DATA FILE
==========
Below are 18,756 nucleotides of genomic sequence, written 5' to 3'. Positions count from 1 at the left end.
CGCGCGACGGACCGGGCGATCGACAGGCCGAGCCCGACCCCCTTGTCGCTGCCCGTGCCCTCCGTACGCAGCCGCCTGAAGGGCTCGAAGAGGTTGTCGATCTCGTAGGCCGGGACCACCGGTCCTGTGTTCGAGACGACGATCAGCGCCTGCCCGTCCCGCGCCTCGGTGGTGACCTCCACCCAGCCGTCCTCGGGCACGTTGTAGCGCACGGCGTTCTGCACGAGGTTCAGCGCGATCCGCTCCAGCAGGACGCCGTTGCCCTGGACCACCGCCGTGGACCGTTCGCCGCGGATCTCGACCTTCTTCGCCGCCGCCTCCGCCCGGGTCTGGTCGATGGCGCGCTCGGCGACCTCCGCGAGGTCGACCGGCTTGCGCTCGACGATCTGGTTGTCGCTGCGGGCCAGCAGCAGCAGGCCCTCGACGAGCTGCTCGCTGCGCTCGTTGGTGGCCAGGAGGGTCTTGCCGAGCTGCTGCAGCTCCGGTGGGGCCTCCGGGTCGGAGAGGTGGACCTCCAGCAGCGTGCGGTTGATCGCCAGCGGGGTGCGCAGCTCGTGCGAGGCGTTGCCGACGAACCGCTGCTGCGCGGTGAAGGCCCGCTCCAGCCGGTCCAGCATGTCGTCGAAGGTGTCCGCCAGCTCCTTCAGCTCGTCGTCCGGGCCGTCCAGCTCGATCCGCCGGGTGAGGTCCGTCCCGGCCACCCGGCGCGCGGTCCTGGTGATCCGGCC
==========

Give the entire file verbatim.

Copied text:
Below are 18,756 nucleotides of genomic sequence, written 5' to 3'. Positions count from 1 at the left end.
CGCGCGACGGACCGGGCGATCGACAGGCCGAGCCCGACCCCCTTGTCGCTGCCCGTGCCCTCCGTACGCAGCCGCCTGAAGGGCTCGAAGAGGTTGTCGATCTCGTAGGCCGGGACCACCGGTCCTGTGTTCGAGACGACGATCAGCGCCTGCCCGTCCCGCGCCTCGGTGGTGACCTCCACCCAGCCGTCCTCGGGCACGTTGTAGCGCACGGCGTTCTGCACGAGGTTCAGCGCGATCCGCTCCAGCAGGACGCCGTTGCCCTGGACCACCGCCGTGGACCGTTCGCCGCGGATCTCGACCTTCTTCGCCGCCGCCTCCGCCCGGGTCTGGTCGATGGCGCGCTCGGCGACCTCCGCGAGGTCGACCGGCTTGCGCTCGACGATCTGGTTGTCGCTGCGGGCCAGCAGCAGCAGGCCCTCGACGAGCTGCTCGCTGCGCTCGTTGGTGGCCAGGAGGGTCTTGCCGAGCTGCTGCAGCTCCGGTGGGGCCTCCGGGTCGGAGAGGTGGACCTCCAGCAGCGTGCGGTTGATCGCCAGCGGGGTGCGCAGCTCGTGCGAGGCGTTGCCGACGAACCGCTGCTGCGCGGTGAAGGCCCGCTCCAGCCGGTCCAGCATGTCGTCGAAGGTGTCCGCCAGCTCCTTCAGCTCGTCGTCCGGGCCGTCCAGCTCGATCCGCCGGGTGAGGTCCGTCCCGGCCACCCGGCGCGCGGTCCTGGTGATCCGGCC